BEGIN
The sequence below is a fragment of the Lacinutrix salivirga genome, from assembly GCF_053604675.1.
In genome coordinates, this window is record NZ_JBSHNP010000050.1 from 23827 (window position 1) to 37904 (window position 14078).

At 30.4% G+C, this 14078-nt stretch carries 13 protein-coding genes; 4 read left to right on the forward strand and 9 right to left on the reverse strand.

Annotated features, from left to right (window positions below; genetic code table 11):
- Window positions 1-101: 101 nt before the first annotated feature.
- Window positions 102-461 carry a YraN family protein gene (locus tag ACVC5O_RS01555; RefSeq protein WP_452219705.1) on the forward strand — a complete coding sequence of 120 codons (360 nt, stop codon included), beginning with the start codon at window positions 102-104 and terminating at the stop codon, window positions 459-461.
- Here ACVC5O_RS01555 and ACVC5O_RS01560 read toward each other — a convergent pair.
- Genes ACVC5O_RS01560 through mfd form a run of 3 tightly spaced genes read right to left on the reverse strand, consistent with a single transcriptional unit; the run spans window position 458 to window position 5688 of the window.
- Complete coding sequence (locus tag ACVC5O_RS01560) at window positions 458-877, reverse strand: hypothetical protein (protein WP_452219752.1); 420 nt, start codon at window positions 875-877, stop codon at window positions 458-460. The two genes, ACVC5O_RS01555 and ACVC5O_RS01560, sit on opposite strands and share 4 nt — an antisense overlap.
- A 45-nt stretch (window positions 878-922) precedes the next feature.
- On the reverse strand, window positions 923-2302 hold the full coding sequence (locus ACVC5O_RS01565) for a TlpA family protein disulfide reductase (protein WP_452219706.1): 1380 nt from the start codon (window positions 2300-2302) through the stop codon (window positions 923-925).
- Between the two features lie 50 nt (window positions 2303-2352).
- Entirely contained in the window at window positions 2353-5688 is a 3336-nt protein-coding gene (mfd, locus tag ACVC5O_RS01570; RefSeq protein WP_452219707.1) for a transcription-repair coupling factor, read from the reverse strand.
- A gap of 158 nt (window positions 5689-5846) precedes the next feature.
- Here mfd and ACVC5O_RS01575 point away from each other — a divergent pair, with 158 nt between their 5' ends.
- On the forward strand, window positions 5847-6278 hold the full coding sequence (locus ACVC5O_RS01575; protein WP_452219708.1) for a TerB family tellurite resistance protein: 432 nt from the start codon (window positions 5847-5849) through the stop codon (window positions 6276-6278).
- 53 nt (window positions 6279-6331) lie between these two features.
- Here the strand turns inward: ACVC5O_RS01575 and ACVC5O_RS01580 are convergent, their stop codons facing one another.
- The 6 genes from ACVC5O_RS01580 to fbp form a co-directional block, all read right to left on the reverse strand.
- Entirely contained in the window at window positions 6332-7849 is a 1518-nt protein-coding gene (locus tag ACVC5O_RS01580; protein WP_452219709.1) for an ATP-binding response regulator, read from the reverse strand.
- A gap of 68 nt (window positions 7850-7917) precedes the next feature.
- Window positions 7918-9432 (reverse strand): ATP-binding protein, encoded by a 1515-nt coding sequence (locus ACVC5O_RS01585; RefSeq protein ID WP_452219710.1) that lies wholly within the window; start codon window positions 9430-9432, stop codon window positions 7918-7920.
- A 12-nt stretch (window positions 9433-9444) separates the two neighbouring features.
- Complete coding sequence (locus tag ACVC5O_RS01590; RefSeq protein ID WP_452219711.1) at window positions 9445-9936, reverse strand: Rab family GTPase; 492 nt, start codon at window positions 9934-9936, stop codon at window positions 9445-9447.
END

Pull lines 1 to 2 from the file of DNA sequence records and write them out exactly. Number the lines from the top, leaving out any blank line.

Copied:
The sequence below is a fragment of the Lacinutrix salivirga genome, from assembly GCF_053604675.1.
In genome coordinates, this window is record NZ_JBSHNP010000050.1 from 23827 (window position 1) to 37904 (window position 14078).